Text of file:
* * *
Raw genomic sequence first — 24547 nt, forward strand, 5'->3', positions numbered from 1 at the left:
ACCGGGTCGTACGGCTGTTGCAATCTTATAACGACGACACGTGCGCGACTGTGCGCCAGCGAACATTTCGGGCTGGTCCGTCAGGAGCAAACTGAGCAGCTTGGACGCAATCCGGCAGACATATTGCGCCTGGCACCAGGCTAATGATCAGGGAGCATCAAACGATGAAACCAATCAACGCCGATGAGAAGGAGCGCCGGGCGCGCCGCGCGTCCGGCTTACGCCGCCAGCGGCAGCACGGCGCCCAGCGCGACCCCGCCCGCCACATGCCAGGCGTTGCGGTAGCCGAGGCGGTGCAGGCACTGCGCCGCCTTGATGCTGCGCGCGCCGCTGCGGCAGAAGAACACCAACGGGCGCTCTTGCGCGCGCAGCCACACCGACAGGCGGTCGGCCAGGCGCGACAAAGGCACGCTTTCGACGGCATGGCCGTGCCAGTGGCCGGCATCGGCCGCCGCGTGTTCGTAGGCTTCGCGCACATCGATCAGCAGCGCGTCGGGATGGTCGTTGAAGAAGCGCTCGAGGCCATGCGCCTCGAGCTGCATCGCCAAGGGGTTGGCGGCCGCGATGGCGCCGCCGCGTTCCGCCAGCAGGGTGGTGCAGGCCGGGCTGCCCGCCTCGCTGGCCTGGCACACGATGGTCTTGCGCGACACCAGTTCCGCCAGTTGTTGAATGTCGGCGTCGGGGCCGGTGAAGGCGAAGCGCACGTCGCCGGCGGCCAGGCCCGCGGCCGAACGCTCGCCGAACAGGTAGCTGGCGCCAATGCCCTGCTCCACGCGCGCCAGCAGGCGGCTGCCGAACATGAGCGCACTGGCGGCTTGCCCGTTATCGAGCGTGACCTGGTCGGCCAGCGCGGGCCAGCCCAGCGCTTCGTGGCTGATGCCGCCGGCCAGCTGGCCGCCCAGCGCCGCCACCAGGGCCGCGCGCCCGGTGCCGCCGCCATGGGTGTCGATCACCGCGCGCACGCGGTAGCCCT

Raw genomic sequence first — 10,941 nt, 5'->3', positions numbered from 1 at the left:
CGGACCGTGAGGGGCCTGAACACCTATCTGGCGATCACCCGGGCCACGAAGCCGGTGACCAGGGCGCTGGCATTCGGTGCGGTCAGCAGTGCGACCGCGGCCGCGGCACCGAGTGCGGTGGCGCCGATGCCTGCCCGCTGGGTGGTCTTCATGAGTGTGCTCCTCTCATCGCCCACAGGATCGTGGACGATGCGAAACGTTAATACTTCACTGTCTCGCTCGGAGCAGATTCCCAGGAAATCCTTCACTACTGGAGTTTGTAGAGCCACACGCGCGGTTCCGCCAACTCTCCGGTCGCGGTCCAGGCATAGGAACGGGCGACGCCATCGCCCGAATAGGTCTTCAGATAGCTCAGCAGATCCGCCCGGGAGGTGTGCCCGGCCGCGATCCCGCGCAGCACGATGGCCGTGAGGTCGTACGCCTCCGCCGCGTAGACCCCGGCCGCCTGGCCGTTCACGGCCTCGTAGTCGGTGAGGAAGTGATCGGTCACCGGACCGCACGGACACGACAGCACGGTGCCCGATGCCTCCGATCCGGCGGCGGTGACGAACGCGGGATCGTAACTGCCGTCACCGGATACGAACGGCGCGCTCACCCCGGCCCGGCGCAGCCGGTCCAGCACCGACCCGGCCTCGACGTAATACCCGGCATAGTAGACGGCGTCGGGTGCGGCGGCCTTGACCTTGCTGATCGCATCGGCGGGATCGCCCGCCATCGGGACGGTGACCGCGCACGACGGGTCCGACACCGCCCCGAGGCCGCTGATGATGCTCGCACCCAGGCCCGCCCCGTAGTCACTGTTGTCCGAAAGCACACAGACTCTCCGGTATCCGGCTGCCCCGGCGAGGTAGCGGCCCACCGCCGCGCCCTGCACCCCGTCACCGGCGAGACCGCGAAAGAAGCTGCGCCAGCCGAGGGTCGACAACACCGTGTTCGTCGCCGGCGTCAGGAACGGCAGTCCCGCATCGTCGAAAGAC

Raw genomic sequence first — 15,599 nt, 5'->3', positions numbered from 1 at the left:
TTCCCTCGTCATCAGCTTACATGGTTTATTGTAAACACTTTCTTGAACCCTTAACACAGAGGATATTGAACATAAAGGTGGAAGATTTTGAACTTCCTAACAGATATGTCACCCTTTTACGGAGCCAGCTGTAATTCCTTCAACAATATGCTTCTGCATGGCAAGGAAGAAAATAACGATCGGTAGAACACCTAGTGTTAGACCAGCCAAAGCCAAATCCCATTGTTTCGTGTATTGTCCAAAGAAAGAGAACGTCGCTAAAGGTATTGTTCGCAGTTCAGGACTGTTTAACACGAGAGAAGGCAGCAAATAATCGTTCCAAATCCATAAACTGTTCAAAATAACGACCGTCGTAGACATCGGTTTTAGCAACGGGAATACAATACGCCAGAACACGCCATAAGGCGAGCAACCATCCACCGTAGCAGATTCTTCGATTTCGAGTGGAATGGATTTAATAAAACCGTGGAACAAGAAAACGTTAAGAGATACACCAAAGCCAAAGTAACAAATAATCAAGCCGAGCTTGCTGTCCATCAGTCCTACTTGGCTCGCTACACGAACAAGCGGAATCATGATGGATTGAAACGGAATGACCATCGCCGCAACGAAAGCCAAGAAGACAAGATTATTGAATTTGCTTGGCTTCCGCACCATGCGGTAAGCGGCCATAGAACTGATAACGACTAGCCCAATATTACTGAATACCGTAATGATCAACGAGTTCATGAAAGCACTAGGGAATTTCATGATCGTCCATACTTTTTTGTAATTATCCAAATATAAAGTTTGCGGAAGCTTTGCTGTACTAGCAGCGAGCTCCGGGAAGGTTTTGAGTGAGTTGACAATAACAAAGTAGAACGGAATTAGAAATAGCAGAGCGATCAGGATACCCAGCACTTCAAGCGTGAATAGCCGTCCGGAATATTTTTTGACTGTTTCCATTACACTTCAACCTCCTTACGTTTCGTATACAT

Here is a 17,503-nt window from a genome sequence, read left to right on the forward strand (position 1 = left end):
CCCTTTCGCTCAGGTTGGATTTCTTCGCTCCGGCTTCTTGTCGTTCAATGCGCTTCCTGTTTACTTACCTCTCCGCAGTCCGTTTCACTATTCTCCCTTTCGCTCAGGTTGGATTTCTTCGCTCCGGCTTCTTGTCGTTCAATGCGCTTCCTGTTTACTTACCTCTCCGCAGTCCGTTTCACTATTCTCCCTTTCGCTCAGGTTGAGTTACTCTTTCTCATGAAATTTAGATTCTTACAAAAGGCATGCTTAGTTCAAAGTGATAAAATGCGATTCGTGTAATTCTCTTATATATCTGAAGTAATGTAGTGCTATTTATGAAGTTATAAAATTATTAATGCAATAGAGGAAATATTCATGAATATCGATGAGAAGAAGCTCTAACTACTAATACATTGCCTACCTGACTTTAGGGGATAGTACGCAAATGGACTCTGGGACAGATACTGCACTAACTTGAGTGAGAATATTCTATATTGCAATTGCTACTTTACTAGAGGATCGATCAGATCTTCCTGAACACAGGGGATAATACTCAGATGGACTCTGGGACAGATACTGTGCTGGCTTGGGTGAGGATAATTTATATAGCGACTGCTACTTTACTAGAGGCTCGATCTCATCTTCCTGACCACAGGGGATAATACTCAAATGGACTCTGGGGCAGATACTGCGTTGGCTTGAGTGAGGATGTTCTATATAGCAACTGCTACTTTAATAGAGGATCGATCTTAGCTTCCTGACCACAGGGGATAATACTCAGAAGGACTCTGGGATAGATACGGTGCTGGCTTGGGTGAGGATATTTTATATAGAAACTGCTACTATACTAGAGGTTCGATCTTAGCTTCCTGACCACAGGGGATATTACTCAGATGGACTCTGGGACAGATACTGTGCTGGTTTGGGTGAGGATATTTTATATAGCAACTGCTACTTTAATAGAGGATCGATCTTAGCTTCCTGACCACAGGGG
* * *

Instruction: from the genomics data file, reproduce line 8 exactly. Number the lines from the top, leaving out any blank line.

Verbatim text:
CCCTTTCGCTCAGGTTGGATTTCTTCGCTCCGGCTTCTTGTCGTTCAATGCGCTTCCTGTTTACTTACCTCTCCGCAGTCCGTTTCACTATTCTCCCTTTCGCTCAGGTTGGATTTCTTCGCTCCGGCTTCTTGTCGTTCAATGCGCTTCCTGTTTACTTACCTCTCCGCAGTCCGTTTCACTATTCTCCCTTTCGCTCAGGTTGAGTTACTCTTTCTCATGAAATTTAGATTCTTACAAAAGGCATGCTTAGTTCAAAGTGATAAAATGCGATTCGTGTAATTCTCTTATATATCTGAAGTAATGTAGTGCTATTTATGAAGTTATAAAATTATTAATGCAATAGAGGAAATATTCATGAATATCGATGAGAAGAAGCTCTAACTACTAATACATTGCCTACCTGACTTTAGGGGATAGTACGCAAATGGACTCTGGGACAGATACTGCACTAACTTGAGTGAGAATATTCTATATTGCAATTGCTACTTTACTAGAGGATCGATCAGATCTTCCTGAACACAGGGGATAATACTCAGATGGACTCTGGGACAGATACTGTGCTGGCTTGGGTGAGGATAATTTATATAGCGACTGCTACTTTACTAGAGGCTCGATCTCATCTTCCTGACCACAGGGGATAATACTCAAATGGACTCTGGGGCAGATACTGCGTTGGCTTGAGTGAGGATGTTCTATATAGCAACTGCTACTTTAATAGAGGATCGATCTTAGCTTCCTGACCACAGGGGATAATACTCAGAAGGACTCTGGGATAGATACGGTGCTGGCTTGGGTGAGGATATTTTATATAGAAACTGCTACTATACTAGAGGTTCGATCTTAGCTTCCTGACCACAGGGGATATTACTCAGATGGACTCTGGGACAGATACTGTGCTGGTTTGGGTGAGGATATTTTATATAGCAACTGCTACTTTAATAGAGGATCGATCTTAGCTTCCTGACCACAGGGG